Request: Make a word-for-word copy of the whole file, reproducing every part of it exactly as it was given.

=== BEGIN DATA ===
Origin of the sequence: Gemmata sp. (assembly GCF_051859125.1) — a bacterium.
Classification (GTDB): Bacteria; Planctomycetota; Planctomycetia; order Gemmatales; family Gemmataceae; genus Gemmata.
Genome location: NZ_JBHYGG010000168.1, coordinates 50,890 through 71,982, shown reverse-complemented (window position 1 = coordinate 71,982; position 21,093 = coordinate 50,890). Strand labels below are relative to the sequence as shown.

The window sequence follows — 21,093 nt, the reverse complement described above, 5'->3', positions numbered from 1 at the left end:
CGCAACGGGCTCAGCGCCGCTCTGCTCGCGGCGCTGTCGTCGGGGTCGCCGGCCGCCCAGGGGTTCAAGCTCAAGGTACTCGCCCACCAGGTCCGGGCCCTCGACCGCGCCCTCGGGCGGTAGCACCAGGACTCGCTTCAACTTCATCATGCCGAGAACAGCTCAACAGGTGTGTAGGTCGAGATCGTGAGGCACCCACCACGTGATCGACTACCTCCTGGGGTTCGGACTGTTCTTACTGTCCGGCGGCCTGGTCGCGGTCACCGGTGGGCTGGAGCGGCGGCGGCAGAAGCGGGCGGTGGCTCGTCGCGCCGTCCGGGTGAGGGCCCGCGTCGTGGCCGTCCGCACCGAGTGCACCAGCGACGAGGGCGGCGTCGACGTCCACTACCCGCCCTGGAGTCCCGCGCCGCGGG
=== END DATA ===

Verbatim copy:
Origin of the sequence: Gemmata sp. (assembly GCF_051859125.1) — a bacterium.
Classification (GTDB): Bacteria; Planctomycetota; Planctomycetia; order Gemmatales; family Gemmataceae; genus Gemmata.
Genome location: NZ_JBHYGG010000168.1, coordinates 50,890 through 71,982, shown reverse-complemented (window position 1 = coordinate 71,982; position 21,093 = coordinate 50,890). Strand labels below are relative to the sequence as shown.

The window sequence follows — 21,093 nt, the reverse complement described above, 5'->3', positions numbered from 1 at the left end:
CGCAACGGGCTCAGCGCCGCTCTGCTCGCGGCGCTGTCGTCGGGGTCGCCGGCCGCCCAGGGGTTCAAGCTCAAGGTACTCGCCCACCAGGTCCGGGCCCTCGACCGCGCCCTCGGGCGGTAGCACCAGGACTCGCTTCAACTTCATCATGCCGAGAACAGCTCAACAGGTGTGTAGGTCGAGATCGTGAGGCACCCACCACGTGATCGACTACCTCCTGGGGTTCGGACTGTTCTTACTGTCCGGCGGCCTGGTCGCGGTCACCGGTGGGCTGGAGCGGCGGCGGCAGAAGCGGGCGGTGGCTCGTCGCGCCGTCCGGGTGAGGGCCCGCGTCGTGGCCGTCCGCACCGAGTGCACCAGCGACGAGGGCGGCGTCGACGTCCACTACCCGCCCTGGAGTCCCGCGCCGCGGG